Competing interests: The authors have declared that no competing interests exist.
Regardless of the area of research, small factors can often exert a strong influence on the results obtained and the parameters calculated. For example, in mathematical modeling a small change of only one parameter can have a large effect on other parts of the model [1, 2]. In spectroscopy a small difference in a measured spectrum can be a crucial factor for determining the exact kind of material the analyzed light was emitted from  and in medicine slightly different symptoms can indicate completely different diseases . Equally, in laryngeal high-speed video endoscopy (HSV) different factors can significantly influence the outcome of a measurement obscuring the distinction between normal and pathological laryngeal dynamics.
During phonation, the vocal folds are set in motion by a stream of air rising from the lungs. This results in a periodic oscillation of the vocal folds cyclically interrupting the airflow in the process producing audible sound [5, 6]. Different ranges of the frequency of vocal fold oscillation are given in literature with upper boundaries ranging from about 250 Hz [7, 8] to 400 Hz  in females. However, in some studies upper boundaries of 500 Hz  or even 1000 Hz  are presented. Still the vocal folds oscillation frequency can exceed easily 1000 Hz during singing . While the vocal folds are the vibratory sound source , the sound is further modulated by tongue and lips finally generating the audible voice and speech [5, 6].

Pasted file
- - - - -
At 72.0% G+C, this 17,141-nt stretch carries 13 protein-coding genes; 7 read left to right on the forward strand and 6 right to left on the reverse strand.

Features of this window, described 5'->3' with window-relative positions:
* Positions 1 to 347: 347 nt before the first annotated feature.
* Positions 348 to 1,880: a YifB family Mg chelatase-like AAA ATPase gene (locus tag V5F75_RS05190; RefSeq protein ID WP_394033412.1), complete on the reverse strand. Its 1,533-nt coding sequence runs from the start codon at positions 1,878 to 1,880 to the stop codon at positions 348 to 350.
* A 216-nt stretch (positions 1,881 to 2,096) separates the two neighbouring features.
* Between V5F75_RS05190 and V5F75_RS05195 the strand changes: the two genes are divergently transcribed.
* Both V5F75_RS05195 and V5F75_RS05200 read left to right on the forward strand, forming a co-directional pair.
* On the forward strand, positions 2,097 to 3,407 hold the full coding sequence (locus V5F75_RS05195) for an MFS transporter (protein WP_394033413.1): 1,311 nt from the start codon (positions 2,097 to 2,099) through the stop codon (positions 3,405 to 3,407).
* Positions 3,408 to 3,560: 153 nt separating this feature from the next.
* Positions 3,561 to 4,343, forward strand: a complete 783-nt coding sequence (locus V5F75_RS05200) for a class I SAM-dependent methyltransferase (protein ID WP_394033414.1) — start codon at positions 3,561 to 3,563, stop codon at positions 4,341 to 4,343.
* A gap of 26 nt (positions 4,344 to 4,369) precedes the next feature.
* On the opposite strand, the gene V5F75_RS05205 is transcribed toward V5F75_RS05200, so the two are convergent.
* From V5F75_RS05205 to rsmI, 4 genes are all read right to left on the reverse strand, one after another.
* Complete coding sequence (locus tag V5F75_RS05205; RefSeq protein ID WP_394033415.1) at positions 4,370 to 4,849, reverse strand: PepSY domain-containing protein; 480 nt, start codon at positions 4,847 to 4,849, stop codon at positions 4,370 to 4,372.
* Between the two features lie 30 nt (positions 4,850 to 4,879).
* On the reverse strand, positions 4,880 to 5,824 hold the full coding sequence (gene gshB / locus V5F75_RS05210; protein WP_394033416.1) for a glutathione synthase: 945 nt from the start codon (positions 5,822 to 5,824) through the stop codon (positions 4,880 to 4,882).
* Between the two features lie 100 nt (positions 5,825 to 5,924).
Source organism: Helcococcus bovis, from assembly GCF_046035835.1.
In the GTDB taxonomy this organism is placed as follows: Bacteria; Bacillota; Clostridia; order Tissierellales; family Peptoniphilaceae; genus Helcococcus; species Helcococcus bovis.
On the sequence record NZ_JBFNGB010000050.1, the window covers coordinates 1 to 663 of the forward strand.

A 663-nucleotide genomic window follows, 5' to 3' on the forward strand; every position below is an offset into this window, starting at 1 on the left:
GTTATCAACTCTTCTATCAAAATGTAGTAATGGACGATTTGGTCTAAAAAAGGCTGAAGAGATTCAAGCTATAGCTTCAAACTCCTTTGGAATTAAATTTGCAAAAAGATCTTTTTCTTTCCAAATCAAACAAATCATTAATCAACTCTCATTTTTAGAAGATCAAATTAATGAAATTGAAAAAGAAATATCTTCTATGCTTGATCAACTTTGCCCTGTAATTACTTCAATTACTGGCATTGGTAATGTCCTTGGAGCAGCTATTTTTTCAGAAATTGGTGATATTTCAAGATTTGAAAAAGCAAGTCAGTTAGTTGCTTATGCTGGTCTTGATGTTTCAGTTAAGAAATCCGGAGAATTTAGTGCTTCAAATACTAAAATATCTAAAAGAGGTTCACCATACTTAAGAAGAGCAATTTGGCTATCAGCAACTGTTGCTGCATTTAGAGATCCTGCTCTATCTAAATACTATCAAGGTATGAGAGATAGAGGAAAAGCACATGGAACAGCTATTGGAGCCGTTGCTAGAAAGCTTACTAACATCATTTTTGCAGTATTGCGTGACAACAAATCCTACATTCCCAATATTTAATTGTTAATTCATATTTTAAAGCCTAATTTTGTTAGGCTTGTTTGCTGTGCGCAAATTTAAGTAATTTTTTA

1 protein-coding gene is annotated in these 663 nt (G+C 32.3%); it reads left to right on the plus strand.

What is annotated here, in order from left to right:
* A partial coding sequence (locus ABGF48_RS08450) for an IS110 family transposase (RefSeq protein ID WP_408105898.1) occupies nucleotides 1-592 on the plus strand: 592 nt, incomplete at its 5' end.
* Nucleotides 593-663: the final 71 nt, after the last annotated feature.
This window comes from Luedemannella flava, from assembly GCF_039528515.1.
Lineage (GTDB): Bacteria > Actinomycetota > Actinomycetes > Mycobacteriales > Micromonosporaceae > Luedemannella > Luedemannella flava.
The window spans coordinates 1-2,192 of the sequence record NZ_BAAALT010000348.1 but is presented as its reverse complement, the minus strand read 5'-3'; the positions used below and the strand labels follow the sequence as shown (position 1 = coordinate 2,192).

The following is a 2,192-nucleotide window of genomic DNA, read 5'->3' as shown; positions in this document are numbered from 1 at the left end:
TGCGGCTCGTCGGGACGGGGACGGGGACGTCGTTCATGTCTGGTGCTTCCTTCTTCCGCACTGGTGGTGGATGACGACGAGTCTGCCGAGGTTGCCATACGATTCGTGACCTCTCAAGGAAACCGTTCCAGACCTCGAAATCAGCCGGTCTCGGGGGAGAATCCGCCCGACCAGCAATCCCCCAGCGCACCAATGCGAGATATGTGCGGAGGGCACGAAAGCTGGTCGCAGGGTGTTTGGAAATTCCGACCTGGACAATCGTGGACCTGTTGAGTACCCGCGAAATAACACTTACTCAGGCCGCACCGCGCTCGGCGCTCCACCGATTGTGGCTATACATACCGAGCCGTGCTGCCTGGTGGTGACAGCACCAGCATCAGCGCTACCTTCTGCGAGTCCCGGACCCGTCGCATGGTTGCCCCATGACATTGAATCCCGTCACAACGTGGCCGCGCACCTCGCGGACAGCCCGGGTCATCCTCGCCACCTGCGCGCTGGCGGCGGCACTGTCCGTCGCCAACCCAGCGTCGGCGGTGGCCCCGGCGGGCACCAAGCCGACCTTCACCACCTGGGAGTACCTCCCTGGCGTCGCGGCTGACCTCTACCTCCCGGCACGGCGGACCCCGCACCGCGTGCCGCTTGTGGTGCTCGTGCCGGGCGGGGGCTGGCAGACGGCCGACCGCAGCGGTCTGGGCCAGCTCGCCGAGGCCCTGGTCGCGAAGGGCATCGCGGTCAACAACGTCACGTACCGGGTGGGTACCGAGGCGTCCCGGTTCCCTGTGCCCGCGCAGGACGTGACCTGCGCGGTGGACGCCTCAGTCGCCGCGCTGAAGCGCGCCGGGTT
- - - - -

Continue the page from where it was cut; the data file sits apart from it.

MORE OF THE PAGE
A healthy voice is usually associated with periodic, symmetric vocal fold oscillation and glottal closure [14–16]; although a recent investigation of the three dimensional vibration characteristics of the vocal folds implies that this idea of healthy vocal fold vibration may be a bit too simplistic in regard of vertical vibration components . A pathological voice, also in absence of structural or neurologic impairments, is respectively usually associated with irregular and asymmetric vibrations of the vocal folds [18–20]. HSV can be used to examine healthy and disordered voices and is a powerful method for examining the phonation process by recording the fast vibrations of the vocal folds [21–24].
In Fig 1 a typical clinical examination situation for HSV is shown. The vibrations of the vocal folds are recorded applying a rigid endoscope . From the recorded images of the vocal folds, the area in between the vocal folds, the “glottal area”, is calculated. Subsequently the area from each consecutively recorded image is composited to the function of the glottal area over time, the glottal area waveform (GAW) . Some slightly different definitions of the GAW exist [27–30]. In this work, the GAW is defined as the function of the glottal area in pixels over frames. This definition was used for the calculation of all parameters in this work.
A) Recording of the vocal fold oscillations via a rigid endoscope being attached to a high-speed camera. B) Superior view of the vocal folds as seen with the endoscope. C) Computed GAW: number of pixels enclosed within the glottis over time.